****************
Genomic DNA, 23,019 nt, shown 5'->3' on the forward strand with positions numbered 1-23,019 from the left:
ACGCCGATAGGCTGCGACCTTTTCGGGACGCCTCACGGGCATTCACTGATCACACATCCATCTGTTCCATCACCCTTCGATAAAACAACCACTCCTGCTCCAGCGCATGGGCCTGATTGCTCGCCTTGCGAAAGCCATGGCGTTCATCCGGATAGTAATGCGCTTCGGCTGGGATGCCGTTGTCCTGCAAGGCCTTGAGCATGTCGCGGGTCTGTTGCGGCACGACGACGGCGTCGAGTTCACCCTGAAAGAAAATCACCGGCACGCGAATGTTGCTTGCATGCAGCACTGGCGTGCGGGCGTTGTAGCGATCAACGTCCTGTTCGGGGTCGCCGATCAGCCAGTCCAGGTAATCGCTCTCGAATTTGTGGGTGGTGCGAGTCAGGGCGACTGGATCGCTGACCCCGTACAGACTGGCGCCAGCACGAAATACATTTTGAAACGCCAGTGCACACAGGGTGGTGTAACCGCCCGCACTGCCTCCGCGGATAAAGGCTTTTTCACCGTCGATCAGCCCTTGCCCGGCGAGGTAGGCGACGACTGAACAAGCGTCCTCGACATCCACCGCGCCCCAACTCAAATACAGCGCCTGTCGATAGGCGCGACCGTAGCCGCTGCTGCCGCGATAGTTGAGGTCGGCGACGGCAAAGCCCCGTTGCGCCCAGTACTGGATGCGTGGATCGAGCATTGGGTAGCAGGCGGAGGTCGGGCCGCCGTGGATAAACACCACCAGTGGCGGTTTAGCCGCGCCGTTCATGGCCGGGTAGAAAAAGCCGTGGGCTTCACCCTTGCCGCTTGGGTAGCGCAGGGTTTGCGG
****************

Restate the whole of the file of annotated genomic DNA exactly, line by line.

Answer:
Genomic DNA, 23,019 nt, shown 5'->3' on the forward strand with positions numbered 1-23,019 from the left:
ACGCCGATAGGCTGCGACCTTTTCGGGACGCCTCACGGGCATTCACTGATCACACATCCATCTGTTCCATCACCCTTCGATAAAACAACCACTCCTGCTCCAGCGCATGGGCCTGATTGCTCGCCTTGCGAAAGCCATGGCGTTCATCCGGATAGTAATGCGCTTCGGCTGGGATGCCGTTGTCCTGCAAGGCCTTGAGCATGTCGCGGGTCTGTTGCGGCACGACGACGGCGTCGAGTTCACCCTGAAAGAAAATCACCGGCACGCGAATGTTGCTTGCATGCAGCACTGGCGTGCGGGCGTTGTAGCGATCAACGTCCTGTTCGGGGTCGCCGATCAGCCAGTCCAGGTAATCGCTCTCGAATTTGTGGGTGGTGCGAGTCAGGGCGACTGGATCGCTGACCCCGTACAGACTGGCGCCAGCACGAAATACATTTTGAAACGCCAGTGCACACAGGGTGGTGTAACCGCCCGCACTGCCTCCGCGGATAAAGGCTTTTTCACCGTCGATCAGCCCTTGCCCGGCGAGGTAGGCGACGACTGAACAAGCGTCCTCGACATCCACCGCGCCCCAACTCAAATACAGCGCCTGTCGATAGGCGCGACCGTAGCCGCTGCTGCCGCGATAGTTGAGGTCGGCGACGGCAAAGCCCCGTTGCGCCCAGTACTGGATGCGTGGATCGAGCATTGGGTAGCAGGCGGAGGTCGGGCCGCCGTGGATAAACACCACCAGTGGCGGTTTAGCCGCGCCGTTCATGGCCGGGTAGAAAAAGCCGTGGGCTTCACCCTTGCCGCTTGGGTAGCGCAGGGTTTGCGG